Other countries - and their navies - noticed.

The basic requirements of naval warfare had not changed, the future writings of US Navy admiral Alfred Thayer Mahan notwithstanding: an enemy nation's merchant marine still had to be neutralized. This meant more ships in commission at all times, since merchant ships could no longer, by about 1890, be easily converted into viable warships. But, because technology was also expanding -- both the fight between the USS Monitor and the CSS Virginia (the former USS Merrimack) in 1862, as well as the Austro-Italian Battle of Lissa in 1866 marking the first engagements between "armored" (or, "ironclad") naval warships and fleets -- this began a race to develop ever-bigger guns, better armor, faster and more fuel-efficient engines...and the armies, jealous of the navies' lavish funding, also took note. But, with no major wars between industrial states taking place between 1870 and 1914, no one really paid attention...

Come 1914, with the land war in Western Europe lurching into a trench-bound stalemate, enforced by machine guns, Imperial Germany turned to previously unseen weapons - the submarine, and poison gas.

While there had been a slow and steady development of submarines in the previous decades, few officers of the day took them seriously as anything but scouts for battle fleets. But, once the German High Seas Fleet's inability to blockade Britain became clear, the Kaiser unleashed his U-Boat fleet.


Casualties and survivors from the sinking of 'RMS Lusitania' -- Painting by William Lionel Wyllie, 1915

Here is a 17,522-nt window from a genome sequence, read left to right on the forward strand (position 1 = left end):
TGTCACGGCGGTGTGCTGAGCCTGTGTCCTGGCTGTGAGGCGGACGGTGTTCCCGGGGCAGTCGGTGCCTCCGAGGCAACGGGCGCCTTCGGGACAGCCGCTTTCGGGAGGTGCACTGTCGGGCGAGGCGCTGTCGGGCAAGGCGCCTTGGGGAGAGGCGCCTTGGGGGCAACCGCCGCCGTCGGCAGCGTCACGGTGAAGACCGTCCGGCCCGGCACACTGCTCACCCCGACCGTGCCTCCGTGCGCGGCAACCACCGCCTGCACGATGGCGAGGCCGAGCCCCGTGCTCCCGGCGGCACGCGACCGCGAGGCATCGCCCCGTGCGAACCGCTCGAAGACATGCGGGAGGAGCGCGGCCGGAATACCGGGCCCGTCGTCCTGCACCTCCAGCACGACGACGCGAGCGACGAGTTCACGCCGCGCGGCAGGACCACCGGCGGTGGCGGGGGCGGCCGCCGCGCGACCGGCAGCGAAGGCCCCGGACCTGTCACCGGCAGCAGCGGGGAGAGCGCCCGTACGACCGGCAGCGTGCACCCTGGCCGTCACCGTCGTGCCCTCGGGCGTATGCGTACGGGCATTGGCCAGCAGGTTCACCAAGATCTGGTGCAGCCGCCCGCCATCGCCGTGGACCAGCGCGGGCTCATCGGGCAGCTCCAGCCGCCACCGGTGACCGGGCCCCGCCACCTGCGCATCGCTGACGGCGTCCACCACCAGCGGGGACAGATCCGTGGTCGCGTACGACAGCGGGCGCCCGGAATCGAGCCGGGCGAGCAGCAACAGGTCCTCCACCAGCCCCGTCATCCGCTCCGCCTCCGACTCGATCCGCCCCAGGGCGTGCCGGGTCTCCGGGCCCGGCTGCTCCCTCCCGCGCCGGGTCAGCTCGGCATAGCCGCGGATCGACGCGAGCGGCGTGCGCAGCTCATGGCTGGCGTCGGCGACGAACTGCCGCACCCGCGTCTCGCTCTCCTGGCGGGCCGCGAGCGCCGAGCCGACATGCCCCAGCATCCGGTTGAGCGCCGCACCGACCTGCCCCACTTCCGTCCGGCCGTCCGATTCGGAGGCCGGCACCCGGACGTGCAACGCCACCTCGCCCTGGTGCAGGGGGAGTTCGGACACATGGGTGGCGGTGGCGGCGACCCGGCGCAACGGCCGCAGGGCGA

The slaughter was tremendous, as merchant ship crews began dying in huge numbers. Britain was almost starved of war-making material. In the next round, in 1940, Britain very nearly did lose its war -- and American and British merchant seamen died by the thousands...On land, the role of the machine gun and poison gas is better known. The never-ending quest to one-up to other guy was in full force.

On land, the stalemate and slaughter of trench warfare restricted by machine guns induced the German High Command to take what for them was a radical action: allowing scientists, led by Fritz Haber, the chemist who perfected the extraction of atmospheric nitrogen, to develop what had been annoyingly dangerous byproducts of chemical processes into deadly weapons that killed indiscriminately...and ultimately, led directly to Zyklon-B and Hitler's gas chambers.

Ultimately, the quest for "more is not only better, it is vital" led directly to the atomic bomb. Although its destructive force was not truly understood at first, even after its effects were understood in their full horror, their development continued apace...

However, nothing happens in a vacuum -- while states, and the armies and navies that served them, raced frantically to find faster and broader ways to kill each other, those nations' populations paid attention...and learned the unintended lesson:

Life is cheap, fragile, and easily thrown away -- and if governments don't care about the lives of their individual citizens, why should the citizens care about the lives of an "enemy" people?

Kill 'em all - let God sort 'em out.



.....Welcome to the so-called Islamic Caliphate in the 21st Century - and why not? They are merely responding to the stimuli they have been presented and raised with. They don't have naval fleets, or fleets of airplanes -- but they do have knives and cameras, and fear and horror are ancient and basic weapons. And, in an era where humans can be enticed to function as "squishy cruise missiles", the addition of horror to terror follows a direct course from that origin point.

So...the next time someone cries "Peace! PEACE!", it may be instructive to wonder why there was no peace in the first place.

NOTE: Minor edit on 6-1-2017, to add imagery. mac

Skip to toolbar